What GCs Need to Know About the Government When Reopening (Bloomberg Law)
Jones Day partners Donald F. McGahn II and Brett A. Shumate discuss the myriad of litigation, investigatory, reputational, and political risks awaiting businesses as they consider reopening during the pandemic. In this article for Bloomberg Law, they cover five key issues general counsels should consider when advising firms dealing with the government post-pandemic.
For most businesses and industries, the shift to a "post-COVID-19" (or at least post-outbreak) world will present legal challenges for which most companies have little precedent or relevant institutional memory.
Despite optimistic talk of "reopening" the economy and getting back to work, American businesses continue to face a patchwork of state and local orders dictating when they can open, how employees can work, and when consumers can leave home.
Evolving variants of these orders are likely to remain a fact of life—even after we "flatten the curve"—and the path forward will not be linear.
As businesses prepare to reopen, general counsels ought to be mindful of federal guidance, state and local orders, and related long-term litigation, investigatory, reputational, and political risks. Government—for better or worse—is now the prime mover for the foreseeable future. The interpretation and application of emergency orders and COVID-specific statutes will now be a predicate issue to many traditional legal issues facing companies.
At the same time, emerging federal guidance—putting the onus on employers to develop "appropriate policies" consistent with "federal, state, and local regulations and guidance, and informed by industry best practices"—provides little comfort. Regulations and guidance may intentionally or unintentionally impact labor and employment law, tort liability, force majeure and other principles to excuse contractual performance, and insurance coverage and recovery, among other legal issues.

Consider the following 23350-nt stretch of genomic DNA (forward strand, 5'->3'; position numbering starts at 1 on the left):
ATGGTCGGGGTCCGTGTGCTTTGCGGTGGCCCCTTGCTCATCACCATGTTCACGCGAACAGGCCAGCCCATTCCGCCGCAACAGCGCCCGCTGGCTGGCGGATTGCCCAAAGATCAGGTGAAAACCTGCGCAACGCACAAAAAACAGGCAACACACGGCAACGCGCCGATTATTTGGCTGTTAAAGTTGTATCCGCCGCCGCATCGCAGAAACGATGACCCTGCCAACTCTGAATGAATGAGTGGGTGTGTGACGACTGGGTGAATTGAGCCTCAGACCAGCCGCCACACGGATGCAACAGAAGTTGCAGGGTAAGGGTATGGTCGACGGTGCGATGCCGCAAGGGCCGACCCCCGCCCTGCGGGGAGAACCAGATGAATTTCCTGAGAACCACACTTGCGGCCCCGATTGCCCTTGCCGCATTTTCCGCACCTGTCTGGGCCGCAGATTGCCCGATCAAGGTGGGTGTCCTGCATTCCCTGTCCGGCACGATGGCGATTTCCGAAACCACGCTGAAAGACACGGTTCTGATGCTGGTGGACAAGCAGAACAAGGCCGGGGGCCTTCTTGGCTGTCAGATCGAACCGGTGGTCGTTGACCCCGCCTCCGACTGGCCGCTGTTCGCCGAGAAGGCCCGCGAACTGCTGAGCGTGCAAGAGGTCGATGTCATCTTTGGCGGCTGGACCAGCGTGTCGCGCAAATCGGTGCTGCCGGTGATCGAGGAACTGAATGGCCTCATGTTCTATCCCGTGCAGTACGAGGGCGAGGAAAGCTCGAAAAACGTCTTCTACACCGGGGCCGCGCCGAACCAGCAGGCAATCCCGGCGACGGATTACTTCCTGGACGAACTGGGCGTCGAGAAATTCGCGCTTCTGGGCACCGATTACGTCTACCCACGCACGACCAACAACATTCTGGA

1. Monitor Federal Guidance
The recent debate between President Donald Trump and the governors over who controls reopening confirmed an unstated truth: this remains a government-centric moment. That debate has for the most part been resolved, at least in the abstract: The federal government in most cases lacks the same authority as state and local officials to direct American businesses to open or close.
So the president has deferred to governors and mayors to dictate closures and reopening schedules in their states—even as he asserts the centrality of the federal government's efforts, and DOJ announces that it is monitoring state and local orders for constitutional violations.
One tool the president has within his power is the Defense Production Act, a statute passed during the Korean War. Alarmed by the closure of meat processing plants, the president concluded that meat processors should "continue operating and fulfilling orders" and ordered Secretary of Agriculture Sonny Perdue to leverage the statute "to ensure that meat and poultry processors continue operations consistent with the guidance for their operations jointly issued by the CDC and OSHA."
As the Department of Agriculture gives life to this broad directive, the focus will turn to the intersection between federal, state, and local government orders and guidance.
Food supply chain initiatives may follow what has happened elsewhere during COVID-19, where the federal government has announced national standards through guidance (as opposed to formal rulemaking). Tracking and understanding this guidance is a critical first step for companies. Examples include:
- The White House recently issued "Guidelines for Opening Up America Again." These guidelines suggest employers "[d]evelop and implement appropriate policies, in accordance with federal, state, and local regulations and guidance, and informed by industry best practices," regarding social distancing, temperature checks, and the like. In other words, the opening federal government salvo to supposedly "open up America again" appears to place the burden on employers to develop policies.
- The Department of Homeland Security issued guidance before the outbreak on critical infrastructure sectors, which has changed and expanded during the crisis. Many state and local officials have incorporated this guidance into their orders. Some industry participants have cited this guidance in interactions with suppliers and with local authorities.